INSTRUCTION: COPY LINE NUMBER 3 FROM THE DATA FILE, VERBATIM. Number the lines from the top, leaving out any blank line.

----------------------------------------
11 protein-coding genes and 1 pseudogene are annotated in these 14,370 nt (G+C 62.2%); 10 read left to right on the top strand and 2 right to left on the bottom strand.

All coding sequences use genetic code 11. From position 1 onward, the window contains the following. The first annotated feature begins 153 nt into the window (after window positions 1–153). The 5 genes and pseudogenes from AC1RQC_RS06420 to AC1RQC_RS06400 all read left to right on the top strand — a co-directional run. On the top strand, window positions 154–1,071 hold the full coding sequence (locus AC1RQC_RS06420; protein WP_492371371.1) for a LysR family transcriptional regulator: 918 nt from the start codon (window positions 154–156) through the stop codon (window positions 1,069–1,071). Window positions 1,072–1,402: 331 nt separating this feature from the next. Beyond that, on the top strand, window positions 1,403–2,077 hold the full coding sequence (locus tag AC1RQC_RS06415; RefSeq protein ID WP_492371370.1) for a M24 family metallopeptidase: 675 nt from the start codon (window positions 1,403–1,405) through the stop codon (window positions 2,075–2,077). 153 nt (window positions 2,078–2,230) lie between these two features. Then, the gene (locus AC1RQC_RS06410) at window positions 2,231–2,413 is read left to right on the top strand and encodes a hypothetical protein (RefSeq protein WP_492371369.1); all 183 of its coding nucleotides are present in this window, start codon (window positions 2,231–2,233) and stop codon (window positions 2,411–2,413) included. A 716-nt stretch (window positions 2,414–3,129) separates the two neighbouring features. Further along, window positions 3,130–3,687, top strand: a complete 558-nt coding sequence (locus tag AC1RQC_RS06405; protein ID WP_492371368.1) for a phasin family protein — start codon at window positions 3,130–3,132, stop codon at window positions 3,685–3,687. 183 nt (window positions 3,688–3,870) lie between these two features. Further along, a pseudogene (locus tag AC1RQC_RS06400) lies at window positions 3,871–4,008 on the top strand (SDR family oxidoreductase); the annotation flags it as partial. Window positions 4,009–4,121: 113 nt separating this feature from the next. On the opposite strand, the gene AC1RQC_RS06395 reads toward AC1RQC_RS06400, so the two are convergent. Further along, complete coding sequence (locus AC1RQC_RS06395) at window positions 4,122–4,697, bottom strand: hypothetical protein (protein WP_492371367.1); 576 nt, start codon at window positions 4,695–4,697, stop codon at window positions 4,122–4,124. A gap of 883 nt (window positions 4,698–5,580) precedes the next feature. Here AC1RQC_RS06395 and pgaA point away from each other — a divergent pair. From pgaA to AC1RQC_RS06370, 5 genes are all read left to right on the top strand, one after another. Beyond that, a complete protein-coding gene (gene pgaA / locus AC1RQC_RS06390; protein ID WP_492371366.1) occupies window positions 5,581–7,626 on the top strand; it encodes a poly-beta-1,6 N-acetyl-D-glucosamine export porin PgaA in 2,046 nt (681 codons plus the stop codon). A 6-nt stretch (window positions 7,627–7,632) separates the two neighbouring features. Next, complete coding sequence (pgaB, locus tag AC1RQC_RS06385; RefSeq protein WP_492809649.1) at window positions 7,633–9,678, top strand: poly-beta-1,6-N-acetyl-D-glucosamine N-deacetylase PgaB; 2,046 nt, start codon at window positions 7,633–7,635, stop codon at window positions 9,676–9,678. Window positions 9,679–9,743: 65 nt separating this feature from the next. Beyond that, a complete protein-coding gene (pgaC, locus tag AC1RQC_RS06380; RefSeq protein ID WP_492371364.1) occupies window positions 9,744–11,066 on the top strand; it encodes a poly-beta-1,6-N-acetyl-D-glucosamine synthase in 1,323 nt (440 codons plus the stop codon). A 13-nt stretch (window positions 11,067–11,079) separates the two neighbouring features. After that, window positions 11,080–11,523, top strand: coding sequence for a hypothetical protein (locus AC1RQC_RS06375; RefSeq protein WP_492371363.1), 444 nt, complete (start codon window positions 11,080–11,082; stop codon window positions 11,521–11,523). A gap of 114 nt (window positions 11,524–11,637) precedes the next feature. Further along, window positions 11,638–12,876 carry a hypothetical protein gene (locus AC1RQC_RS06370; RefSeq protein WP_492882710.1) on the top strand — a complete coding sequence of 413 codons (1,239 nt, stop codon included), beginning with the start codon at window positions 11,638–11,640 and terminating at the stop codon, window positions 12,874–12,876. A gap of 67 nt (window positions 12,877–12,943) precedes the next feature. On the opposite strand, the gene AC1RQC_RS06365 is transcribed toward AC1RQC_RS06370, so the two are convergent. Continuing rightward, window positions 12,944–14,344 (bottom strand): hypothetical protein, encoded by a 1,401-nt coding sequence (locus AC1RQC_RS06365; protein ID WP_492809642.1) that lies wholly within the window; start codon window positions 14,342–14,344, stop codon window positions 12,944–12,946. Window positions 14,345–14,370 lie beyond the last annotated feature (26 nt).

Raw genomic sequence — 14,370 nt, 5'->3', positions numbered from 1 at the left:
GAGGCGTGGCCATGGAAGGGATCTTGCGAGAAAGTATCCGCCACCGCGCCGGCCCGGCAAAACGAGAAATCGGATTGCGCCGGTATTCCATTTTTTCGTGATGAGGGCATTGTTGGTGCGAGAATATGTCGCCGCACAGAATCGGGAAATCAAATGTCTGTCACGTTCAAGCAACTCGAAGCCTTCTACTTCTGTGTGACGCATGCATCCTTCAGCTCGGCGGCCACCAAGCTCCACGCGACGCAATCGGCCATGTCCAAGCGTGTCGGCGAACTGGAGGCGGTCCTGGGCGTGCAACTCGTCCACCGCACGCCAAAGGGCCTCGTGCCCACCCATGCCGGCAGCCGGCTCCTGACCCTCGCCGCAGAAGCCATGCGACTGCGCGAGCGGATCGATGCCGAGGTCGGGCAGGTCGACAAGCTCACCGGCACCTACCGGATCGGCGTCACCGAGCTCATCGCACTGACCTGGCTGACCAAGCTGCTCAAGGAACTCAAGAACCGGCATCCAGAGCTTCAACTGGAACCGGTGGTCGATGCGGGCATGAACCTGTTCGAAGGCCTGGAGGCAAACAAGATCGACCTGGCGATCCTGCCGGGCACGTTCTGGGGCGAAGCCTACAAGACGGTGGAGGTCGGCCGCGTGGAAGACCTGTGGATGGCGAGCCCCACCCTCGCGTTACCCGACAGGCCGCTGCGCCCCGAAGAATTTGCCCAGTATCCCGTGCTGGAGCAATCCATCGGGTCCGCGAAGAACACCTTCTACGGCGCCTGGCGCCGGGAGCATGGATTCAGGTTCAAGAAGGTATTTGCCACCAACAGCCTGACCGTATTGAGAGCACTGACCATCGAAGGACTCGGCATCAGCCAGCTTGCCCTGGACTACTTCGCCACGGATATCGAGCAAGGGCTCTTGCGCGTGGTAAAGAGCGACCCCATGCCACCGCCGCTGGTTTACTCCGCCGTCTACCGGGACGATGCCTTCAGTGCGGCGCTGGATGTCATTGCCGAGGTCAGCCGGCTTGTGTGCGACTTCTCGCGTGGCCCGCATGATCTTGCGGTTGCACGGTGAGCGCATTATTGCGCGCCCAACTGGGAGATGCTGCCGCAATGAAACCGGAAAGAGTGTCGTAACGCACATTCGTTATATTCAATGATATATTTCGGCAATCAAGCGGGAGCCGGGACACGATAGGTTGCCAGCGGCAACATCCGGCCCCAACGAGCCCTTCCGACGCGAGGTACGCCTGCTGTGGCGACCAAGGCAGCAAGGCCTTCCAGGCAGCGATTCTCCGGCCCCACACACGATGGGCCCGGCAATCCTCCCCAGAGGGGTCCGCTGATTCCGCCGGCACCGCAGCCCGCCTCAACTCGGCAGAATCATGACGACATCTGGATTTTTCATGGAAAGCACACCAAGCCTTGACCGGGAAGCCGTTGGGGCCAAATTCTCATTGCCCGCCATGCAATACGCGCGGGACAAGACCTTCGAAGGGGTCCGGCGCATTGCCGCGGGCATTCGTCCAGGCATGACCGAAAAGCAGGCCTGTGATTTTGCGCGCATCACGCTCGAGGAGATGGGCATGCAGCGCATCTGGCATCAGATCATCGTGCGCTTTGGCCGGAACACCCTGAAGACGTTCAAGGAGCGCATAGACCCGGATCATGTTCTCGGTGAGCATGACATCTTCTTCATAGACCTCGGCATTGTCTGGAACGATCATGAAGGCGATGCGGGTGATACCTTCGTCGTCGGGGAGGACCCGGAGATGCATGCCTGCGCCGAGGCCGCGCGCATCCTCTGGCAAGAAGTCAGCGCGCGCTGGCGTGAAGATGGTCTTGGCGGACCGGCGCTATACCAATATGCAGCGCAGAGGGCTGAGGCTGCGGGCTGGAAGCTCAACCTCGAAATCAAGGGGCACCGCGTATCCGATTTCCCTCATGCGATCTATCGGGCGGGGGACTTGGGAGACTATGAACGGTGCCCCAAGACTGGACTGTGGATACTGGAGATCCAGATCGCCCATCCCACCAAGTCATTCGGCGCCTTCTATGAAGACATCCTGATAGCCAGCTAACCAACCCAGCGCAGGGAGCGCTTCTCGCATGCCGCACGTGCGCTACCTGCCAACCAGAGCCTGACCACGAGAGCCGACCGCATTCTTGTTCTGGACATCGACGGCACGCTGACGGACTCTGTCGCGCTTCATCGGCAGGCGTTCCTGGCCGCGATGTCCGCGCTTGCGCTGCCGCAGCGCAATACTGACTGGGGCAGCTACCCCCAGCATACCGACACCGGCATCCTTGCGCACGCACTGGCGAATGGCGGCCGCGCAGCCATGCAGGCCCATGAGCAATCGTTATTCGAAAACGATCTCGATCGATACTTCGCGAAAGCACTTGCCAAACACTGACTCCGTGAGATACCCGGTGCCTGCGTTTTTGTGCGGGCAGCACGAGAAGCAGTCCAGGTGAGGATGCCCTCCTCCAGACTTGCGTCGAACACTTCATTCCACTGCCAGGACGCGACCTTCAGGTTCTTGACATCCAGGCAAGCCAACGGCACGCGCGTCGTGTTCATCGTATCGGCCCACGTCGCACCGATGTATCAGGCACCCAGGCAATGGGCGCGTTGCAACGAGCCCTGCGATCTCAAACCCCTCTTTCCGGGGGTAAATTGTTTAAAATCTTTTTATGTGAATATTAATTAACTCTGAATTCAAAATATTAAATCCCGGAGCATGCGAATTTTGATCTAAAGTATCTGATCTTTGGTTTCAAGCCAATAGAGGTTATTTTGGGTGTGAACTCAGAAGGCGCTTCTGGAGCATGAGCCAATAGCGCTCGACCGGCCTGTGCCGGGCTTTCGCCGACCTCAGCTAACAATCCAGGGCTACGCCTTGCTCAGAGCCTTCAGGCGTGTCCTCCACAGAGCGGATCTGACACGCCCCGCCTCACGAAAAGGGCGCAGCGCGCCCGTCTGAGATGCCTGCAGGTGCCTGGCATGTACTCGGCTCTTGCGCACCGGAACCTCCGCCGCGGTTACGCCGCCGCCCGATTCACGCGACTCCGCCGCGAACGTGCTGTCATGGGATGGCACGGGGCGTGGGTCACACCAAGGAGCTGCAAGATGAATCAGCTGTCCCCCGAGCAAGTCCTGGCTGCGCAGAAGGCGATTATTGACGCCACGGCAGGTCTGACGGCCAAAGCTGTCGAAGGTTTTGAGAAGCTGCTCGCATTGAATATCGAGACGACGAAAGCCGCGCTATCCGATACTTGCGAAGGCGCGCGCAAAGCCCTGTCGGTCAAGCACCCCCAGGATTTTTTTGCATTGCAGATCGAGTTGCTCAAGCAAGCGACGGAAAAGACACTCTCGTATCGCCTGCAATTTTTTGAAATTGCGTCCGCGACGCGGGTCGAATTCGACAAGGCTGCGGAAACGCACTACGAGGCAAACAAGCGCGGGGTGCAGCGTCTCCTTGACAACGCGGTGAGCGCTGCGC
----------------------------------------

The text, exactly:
Raw genomic sequence — 14,370 nt, 5'->3', positions numbered from 1 at the left: